Saturday, February 25, 2012

A Writer's Responsibility

     Two blog posts ago (in the post entitled Reflections on Writing and "Buy Indie Month") I mentioned that writers are inherently selfish. Some who read the post took minor issue with this statement. I, of course, did not mean that only writers are selfish and that compared to us the balance of the world's population is dripping with the milk of human kindness. No, not at all. I consider myself to be a rather generous person, actually, as long as I don't inconvenience myself in the process. And every human being who ever walked the Earth has been selfish in one way or another. Anything we do for our own sake is selfish. Whenever we spend time pursuing things that bring us pleasure rather than working to end hunger or prejudice, for example, is selfish.

     But this did set me thinking more about an issue I touched on in that post. I wrote that those with a voice to which the masses listen, those who are able to reach a great many people, should ask themselves what their voices are contributing to society. In a writer's selfish pursuit of writing--whatever his reasons for writing may be--shouldn't he endeavor to ensure that his writing results in a net positive to society?

     I believe that art is anything that is done for the sake of art. There may be additional motives (such as fame or fortune) and there is, of course, a vast difference between "good art" and "bad art" but I have found that works which are broadly defined as "good art" or "great art" possess a few common features.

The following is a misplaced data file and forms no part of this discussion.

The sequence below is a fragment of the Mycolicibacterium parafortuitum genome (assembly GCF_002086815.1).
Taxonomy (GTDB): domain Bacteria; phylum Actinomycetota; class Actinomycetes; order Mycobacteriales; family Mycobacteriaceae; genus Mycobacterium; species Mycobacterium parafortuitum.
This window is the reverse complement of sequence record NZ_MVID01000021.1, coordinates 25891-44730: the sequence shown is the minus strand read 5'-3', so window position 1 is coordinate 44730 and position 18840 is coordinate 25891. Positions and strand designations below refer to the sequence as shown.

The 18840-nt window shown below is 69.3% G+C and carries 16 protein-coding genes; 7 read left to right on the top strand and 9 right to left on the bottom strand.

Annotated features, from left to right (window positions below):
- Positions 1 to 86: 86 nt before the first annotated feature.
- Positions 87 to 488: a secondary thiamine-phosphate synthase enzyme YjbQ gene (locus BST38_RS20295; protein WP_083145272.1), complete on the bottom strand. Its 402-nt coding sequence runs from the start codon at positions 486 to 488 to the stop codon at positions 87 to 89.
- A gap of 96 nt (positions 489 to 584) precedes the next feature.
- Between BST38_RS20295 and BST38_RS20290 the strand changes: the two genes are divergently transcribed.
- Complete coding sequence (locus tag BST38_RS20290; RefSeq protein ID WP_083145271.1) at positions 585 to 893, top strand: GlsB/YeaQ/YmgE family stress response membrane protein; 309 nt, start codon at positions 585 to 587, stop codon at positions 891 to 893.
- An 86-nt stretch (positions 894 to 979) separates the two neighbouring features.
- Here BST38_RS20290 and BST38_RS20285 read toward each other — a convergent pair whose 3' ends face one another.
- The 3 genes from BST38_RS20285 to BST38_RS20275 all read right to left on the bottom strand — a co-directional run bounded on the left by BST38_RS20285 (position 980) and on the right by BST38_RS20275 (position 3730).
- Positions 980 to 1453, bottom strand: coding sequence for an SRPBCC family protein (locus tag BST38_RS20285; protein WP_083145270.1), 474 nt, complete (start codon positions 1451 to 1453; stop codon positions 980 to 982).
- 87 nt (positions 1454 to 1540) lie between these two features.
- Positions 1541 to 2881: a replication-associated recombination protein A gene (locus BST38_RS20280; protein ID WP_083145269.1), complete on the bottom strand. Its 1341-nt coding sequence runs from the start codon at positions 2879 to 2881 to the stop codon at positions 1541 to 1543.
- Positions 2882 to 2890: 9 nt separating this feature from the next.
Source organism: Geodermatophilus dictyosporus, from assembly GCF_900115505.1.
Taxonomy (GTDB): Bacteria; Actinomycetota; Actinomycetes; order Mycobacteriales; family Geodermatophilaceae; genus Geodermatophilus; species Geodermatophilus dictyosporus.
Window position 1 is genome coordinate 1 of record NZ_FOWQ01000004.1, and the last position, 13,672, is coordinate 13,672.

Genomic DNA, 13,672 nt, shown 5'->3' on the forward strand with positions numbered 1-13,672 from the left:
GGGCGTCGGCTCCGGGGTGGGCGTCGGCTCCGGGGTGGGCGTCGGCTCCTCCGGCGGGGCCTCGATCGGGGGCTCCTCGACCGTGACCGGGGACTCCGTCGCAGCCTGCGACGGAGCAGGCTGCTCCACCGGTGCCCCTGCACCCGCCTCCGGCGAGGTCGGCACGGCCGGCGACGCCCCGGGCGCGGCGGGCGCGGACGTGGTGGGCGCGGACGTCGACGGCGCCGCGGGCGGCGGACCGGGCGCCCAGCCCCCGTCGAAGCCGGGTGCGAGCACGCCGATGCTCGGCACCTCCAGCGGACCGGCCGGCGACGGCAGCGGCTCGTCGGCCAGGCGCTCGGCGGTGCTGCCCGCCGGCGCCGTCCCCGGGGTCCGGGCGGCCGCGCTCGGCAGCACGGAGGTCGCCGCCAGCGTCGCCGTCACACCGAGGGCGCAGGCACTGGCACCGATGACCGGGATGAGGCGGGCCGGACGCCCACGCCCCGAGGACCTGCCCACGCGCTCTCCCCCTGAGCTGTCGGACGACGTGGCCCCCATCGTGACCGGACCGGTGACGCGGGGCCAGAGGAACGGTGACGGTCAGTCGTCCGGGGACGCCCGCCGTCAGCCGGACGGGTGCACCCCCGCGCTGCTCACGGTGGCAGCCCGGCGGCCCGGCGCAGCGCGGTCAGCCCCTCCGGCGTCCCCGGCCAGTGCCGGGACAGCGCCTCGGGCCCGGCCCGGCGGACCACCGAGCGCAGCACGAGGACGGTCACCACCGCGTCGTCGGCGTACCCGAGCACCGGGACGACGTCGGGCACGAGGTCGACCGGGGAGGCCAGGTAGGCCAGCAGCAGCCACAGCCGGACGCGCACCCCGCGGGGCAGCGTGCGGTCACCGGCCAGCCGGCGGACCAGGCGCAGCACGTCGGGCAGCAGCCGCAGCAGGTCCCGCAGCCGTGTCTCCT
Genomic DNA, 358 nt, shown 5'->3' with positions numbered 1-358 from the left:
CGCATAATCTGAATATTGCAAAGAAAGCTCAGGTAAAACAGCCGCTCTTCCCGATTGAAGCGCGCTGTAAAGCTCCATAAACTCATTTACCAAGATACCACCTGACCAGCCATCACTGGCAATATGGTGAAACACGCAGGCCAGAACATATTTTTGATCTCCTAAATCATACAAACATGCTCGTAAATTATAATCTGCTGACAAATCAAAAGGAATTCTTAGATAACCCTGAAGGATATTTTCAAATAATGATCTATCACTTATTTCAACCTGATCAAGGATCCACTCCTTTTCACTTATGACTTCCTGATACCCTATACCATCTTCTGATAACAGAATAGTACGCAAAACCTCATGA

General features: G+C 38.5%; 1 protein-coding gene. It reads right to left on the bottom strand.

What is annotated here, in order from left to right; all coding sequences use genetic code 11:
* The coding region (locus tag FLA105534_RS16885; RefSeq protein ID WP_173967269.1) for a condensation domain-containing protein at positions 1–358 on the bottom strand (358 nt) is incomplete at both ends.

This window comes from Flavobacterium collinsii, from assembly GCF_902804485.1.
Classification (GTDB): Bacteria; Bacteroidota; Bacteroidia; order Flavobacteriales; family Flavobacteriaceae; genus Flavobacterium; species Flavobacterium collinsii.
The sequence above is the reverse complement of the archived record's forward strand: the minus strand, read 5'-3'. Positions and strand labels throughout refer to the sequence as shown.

1. It is done for the art first. Of course, many of the greatest artists and composers had wealthy patrons but were they artists because they believed it would make them some scratch? I'm sure more than one skilled artist hoped to become the darling of a particular court or city but if the driving force was the art itself, then I believe by its very nature it will be superior to art which is done for other reasons. Commercial art, for example, is produced to sell products. The work of Thomas Kinkade, I am certain, is driven chiefly by profit. There is nothing wrong with making your art commercially viable, of course, but to create truly great art the impetus must be the art itself.

     2. Good art is attractive. Note that I do not say "beautiful" but "attractive." This means that good art must attract the attention of an audience. To do this it can be exceedingly beautiful, of course, or it can be exceedingly ugly and disturbing, it can be terrifying or saddening. But without the attention of an audience, it will fail, no matter what its other merits may be.

     3. Good art is meaningful. For me, this is the high bar. I enjoy a pretty picture or a catchy song as much as the next person but if there is no meaning I will quickly lose interest. If there is no meaning, I will not remember it much beyond my initial viewing/reading/listening. In music, this has led to a personal shift from the rock and pop music of my younger years to classical and jazz. I still like rock and pop and listen to it on occasion but classical music is what you will almost always find on my stereo. As an aside, I will point out that there is meaningless classical music as well. For the same reason, this music doesn't stay with me for long.